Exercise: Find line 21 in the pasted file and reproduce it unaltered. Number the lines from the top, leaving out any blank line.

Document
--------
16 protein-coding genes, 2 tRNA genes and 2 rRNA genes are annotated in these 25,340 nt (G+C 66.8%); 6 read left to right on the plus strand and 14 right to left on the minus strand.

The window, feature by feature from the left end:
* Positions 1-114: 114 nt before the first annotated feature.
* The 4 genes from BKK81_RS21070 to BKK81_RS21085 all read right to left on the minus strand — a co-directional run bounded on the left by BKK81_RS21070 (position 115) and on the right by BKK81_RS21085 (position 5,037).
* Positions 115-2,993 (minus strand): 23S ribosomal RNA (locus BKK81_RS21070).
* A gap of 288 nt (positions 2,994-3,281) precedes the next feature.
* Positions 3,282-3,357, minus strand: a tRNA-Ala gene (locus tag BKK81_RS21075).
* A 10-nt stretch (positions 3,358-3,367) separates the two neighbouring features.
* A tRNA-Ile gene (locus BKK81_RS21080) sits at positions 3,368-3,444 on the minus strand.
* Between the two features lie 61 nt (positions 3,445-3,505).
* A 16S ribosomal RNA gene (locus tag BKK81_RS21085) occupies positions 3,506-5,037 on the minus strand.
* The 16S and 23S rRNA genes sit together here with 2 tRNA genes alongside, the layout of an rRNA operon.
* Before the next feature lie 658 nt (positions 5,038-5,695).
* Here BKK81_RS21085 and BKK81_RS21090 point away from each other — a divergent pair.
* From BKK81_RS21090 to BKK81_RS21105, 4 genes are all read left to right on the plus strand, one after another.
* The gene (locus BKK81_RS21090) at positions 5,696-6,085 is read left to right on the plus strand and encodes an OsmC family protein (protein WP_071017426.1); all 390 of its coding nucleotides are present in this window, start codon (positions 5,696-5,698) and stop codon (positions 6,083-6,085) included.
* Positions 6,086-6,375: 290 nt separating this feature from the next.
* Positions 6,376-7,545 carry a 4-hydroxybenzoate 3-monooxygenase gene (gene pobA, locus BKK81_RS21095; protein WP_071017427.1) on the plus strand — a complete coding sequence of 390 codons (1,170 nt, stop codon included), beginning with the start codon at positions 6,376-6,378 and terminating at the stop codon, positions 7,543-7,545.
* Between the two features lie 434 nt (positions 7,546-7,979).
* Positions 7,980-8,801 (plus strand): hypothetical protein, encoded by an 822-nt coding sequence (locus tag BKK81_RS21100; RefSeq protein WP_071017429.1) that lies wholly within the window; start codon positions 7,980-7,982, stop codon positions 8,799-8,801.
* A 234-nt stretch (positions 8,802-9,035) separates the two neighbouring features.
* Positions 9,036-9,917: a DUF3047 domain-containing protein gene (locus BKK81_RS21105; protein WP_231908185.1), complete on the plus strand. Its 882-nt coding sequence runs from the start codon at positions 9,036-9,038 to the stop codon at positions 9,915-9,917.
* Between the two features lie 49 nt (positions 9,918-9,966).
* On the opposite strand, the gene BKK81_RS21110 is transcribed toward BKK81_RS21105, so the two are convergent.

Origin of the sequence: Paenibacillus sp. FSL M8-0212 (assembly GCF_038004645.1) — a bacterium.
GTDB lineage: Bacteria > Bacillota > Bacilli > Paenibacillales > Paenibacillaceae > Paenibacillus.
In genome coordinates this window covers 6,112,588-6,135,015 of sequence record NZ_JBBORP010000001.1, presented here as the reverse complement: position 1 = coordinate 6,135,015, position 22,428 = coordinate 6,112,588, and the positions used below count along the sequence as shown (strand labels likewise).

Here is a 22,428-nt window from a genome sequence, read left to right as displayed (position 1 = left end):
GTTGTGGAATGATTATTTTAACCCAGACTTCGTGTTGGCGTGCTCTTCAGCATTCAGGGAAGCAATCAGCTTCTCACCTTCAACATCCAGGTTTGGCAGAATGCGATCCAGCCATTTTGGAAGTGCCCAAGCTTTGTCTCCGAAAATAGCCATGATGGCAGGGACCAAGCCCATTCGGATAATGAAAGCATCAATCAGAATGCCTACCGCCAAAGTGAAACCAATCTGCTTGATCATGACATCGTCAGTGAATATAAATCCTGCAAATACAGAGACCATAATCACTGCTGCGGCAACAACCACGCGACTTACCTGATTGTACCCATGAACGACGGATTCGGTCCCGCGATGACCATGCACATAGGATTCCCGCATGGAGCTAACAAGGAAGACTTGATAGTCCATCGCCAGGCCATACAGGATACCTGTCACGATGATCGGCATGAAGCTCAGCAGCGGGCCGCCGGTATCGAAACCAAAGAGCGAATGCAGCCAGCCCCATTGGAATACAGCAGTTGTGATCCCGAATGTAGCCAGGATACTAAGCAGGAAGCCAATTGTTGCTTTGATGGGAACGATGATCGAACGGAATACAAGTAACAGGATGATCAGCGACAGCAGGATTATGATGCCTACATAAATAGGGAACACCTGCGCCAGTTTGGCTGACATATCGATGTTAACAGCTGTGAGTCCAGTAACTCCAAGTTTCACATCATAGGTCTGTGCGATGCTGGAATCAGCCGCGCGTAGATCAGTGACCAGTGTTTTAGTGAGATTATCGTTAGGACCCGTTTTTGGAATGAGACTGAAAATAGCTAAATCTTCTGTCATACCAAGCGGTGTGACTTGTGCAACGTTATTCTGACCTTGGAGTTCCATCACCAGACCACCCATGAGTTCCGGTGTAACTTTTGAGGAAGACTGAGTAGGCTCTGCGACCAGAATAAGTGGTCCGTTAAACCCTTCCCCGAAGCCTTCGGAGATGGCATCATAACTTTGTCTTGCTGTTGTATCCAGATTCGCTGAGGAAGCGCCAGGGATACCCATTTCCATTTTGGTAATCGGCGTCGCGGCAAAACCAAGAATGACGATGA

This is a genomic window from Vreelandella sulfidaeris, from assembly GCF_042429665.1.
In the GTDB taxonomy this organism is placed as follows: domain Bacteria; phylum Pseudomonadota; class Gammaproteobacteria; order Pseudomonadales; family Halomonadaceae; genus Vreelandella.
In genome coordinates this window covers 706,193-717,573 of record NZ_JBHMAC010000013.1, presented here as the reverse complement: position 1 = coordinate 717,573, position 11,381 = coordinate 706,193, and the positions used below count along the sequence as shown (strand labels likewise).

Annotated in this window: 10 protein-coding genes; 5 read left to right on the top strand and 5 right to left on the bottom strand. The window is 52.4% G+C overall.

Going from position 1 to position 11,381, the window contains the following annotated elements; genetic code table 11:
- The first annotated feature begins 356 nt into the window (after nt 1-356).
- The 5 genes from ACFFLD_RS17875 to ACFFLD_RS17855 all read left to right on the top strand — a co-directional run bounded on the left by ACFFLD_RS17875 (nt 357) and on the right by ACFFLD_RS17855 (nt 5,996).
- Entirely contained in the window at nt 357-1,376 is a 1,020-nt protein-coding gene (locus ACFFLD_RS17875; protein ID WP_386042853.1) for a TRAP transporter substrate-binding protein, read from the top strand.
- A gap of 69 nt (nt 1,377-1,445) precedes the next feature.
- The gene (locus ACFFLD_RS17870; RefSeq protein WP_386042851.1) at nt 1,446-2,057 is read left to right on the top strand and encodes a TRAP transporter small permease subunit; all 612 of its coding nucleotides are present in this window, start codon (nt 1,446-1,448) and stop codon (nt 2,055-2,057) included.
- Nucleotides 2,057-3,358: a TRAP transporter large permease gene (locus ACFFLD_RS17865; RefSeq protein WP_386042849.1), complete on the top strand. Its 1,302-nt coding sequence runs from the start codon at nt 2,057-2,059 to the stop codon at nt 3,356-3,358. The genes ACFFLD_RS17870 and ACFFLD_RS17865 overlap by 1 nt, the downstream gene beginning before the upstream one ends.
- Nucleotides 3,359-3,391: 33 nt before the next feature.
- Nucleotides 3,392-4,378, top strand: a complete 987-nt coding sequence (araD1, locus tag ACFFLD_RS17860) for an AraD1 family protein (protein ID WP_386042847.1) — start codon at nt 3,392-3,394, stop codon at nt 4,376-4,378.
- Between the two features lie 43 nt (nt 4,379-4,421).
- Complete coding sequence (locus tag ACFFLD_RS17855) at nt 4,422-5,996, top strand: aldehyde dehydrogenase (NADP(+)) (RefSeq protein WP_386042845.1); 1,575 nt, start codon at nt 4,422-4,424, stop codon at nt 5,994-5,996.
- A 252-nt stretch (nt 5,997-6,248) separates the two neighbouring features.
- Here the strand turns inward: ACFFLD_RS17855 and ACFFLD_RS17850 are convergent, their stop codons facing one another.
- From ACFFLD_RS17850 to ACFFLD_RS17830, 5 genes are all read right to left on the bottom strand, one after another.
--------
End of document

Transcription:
* A 234-nt stretch (positions 8,802-9,035) separates the two neighbouring features.